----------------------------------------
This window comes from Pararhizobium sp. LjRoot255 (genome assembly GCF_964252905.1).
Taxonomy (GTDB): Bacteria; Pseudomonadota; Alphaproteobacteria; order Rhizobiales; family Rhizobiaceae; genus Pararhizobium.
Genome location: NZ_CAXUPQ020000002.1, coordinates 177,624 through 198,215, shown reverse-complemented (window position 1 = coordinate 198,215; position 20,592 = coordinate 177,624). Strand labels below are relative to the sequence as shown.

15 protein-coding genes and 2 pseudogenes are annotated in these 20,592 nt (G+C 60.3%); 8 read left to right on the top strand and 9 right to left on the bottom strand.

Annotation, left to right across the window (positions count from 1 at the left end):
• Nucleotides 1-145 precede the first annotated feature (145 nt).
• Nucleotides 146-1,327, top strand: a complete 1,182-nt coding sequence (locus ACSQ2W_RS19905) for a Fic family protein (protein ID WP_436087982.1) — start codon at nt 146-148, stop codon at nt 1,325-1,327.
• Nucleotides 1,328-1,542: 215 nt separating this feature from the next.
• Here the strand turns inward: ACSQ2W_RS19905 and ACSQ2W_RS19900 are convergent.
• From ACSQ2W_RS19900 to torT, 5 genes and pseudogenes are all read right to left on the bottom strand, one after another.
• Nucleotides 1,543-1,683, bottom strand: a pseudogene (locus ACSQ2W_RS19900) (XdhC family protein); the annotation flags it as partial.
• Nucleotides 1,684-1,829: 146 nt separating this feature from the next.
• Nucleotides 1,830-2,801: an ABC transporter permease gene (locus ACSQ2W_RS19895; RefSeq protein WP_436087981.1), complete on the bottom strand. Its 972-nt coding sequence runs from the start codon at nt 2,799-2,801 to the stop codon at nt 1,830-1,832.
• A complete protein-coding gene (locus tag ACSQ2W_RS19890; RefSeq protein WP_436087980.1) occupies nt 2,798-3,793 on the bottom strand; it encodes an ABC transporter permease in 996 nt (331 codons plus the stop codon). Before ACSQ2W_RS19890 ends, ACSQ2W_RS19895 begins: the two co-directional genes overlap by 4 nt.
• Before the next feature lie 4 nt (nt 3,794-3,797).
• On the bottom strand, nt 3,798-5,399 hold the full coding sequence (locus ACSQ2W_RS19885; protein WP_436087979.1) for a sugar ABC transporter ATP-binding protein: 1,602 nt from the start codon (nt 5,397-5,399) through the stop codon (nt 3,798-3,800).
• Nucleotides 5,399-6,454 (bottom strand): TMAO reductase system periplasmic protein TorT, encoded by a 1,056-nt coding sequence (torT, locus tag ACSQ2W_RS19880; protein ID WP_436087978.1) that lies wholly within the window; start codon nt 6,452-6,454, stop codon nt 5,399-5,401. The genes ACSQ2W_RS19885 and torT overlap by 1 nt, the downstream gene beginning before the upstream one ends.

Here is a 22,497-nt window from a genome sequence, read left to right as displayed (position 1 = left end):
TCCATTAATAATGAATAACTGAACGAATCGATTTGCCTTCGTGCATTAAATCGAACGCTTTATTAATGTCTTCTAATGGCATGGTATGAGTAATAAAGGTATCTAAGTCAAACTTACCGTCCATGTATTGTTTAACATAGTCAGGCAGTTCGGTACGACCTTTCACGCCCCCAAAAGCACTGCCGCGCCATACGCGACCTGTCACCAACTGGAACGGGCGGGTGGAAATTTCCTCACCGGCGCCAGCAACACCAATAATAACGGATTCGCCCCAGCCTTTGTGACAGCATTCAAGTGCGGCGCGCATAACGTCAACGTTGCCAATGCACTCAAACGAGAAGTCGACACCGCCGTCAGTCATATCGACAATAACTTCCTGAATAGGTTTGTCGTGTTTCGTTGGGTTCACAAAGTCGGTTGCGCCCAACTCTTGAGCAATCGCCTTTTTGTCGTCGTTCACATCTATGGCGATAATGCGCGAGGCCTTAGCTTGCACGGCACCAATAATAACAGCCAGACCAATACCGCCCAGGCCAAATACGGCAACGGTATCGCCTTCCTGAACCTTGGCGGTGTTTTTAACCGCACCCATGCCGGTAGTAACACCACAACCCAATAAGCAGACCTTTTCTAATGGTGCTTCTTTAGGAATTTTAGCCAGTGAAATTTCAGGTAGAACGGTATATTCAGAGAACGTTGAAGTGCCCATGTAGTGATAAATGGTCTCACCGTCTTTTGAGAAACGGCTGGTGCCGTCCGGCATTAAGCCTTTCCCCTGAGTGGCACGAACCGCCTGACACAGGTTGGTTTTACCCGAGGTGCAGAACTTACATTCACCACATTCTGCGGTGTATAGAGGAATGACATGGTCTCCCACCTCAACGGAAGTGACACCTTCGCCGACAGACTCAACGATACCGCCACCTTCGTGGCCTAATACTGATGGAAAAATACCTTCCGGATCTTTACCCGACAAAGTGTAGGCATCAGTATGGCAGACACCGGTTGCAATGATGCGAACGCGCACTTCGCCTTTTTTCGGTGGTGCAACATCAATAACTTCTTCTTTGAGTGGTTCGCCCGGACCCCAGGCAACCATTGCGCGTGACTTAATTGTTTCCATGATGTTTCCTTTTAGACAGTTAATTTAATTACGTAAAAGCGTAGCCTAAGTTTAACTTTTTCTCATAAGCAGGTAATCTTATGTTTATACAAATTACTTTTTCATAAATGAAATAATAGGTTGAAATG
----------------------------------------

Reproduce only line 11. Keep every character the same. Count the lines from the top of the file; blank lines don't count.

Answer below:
• Nucleotides 1,543-1,683, bottom strand: a pseudogene (locus ACSQ2W_RS19900) (XdhC family protein); the annotation flags it as partial.